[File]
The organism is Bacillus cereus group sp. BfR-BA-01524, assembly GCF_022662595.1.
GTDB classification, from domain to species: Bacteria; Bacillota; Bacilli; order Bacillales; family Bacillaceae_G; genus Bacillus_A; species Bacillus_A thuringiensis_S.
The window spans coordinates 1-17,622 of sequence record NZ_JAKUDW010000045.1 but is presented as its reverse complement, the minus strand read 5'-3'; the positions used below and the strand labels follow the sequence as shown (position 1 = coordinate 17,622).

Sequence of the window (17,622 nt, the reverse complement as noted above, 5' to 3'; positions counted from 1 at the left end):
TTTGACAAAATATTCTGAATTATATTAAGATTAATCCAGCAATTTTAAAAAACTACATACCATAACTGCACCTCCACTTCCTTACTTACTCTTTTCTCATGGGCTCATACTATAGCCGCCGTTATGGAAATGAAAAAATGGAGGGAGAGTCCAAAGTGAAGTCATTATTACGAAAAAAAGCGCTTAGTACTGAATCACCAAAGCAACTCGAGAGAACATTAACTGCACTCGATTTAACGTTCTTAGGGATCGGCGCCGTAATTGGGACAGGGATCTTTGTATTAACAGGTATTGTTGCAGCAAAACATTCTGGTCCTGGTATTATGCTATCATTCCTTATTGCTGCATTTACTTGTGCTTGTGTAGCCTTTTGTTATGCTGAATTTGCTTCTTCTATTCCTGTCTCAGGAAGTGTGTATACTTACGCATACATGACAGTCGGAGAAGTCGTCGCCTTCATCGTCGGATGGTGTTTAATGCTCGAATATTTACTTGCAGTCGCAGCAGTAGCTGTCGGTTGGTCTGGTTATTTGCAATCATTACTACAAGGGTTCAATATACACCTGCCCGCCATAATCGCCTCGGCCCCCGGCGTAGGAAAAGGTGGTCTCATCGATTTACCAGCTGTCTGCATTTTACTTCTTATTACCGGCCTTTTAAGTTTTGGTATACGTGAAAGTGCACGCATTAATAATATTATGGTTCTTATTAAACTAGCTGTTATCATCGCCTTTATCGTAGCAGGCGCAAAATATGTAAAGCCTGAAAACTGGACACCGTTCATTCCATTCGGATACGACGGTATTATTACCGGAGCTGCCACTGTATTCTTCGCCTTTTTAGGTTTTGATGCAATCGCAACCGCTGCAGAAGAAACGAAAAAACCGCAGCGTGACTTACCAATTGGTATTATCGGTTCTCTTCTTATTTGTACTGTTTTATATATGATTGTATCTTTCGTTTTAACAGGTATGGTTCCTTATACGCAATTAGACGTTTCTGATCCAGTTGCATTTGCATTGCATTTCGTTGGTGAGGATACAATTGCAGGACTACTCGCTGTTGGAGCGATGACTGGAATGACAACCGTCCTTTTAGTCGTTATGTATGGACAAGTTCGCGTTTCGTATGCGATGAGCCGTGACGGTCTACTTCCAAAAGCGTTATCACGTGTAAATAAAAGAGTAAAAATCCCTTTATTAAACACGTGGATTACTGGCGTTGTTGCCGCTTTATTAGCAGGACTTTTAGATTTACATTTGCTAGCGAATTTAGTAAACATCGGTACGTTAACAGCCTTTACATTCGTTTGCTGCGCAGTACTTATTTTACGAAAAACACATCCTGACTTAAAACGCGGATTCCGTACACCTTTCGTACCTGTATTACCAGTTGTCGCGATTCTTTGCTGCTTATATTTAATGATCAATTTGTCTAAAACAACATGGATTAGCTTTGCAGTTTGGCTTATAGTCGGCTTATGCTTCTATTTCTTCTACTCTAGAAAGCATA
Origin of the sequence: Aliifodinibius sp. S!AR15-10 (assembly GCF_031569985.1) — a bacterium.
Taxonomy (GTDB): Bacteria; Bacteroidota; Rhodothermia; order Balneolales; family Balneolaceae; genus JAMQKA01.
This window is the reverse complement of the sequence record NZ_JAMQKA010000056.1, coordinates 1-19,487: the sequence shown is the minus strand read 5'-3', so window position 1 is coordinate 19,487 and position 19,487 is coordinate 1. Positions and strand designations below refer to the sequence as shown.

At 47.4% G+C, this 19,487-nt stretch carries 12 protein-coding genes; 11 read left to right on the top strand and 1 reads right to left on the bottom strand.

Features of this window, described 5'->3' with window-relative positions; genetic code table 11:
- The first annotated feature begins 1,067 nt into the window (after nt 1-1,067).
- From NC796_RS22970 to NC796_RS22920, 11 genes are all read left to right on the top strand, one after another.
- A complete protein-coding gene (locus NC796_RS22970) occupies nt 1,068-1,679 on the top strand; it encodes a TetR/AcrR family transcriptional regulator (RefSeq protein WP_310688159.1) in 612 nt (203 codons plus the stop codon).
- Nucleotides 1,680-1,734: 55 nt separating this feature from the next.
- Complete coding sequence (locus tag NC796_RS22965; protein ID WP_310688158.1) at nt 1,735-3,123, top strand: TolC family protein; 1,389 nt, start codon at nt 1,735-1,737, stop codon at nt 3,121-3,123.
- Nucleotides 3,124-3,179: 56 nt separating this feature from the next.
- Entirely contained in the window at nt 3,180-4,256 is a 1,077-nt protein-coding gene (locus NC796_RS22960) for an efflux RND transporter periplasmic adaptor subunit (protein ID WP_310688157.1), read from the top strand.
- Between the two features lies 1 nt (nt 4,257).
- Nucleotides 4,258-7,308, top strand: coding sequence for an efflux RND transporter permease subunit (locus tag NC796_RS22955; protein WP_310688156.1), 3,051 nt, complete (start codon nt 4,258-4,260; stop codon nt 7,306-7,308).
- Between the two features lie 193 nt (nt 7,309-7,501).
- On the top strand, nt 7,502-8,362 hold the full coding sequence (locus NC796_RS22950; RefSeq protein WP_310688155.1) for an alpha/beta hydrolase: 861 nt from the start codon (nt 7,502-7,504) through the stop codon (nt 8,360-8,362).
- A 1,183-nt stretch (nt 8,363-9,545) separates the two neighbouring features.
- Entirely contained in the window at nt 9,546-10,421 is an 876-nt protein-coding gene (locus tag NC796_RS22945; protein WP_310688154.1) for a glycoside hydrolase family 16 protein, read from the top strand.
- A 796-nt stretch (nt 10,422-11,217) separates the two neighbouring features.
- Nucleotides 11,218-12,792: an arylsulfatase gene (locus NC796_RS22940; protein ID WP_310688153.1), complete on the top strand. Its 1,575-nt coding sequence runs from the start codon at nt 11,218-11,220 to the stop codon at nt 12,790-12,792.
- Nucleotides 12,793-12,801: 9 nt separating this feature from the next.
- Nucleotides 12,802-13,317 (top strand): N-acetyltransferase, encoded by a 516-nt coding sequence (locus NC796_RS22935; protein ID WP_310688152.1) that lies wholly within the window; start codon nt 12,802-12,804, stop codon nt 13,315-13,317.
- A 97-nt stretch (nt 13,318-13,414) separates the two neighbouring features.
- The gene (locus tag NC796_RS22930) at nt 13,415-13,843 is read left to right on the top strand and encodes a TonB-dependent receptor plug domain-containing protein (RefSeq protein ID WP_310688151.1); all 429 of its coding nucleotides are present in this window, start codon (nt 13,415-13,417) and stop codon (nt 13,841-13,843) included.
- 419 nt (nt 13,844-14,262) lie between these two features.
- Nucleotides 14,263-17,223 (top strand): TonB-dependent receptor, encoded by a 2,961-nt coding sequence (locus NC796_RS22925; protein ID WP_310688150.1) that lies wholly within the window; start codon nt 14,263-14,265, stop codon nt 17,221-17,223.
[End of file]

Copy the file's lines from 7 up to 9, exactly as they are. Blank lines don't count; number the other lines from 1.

Taxonomy (GTDB): Bacteria; Bacteroidota; Rhodothermia; order Balneolales; family Balneolaceae; genus JAMQKA01.
This window is the reverse complement of the sequence record NZ_JAMQKA010000056.1, coordinates 1-19,487: the sequence shown is the minus strand read 5'-3', so window position 1 is coordinate 19,487 and position 19,487 is coordinate 1. Positions and strand designations below refer to the sequence as shown.

At 47.4% G+C, this 19,487-nt stretch carries 12 protein-coding genes; 11 read left to right on the top strand and 1 reads right to left on the bottom strand.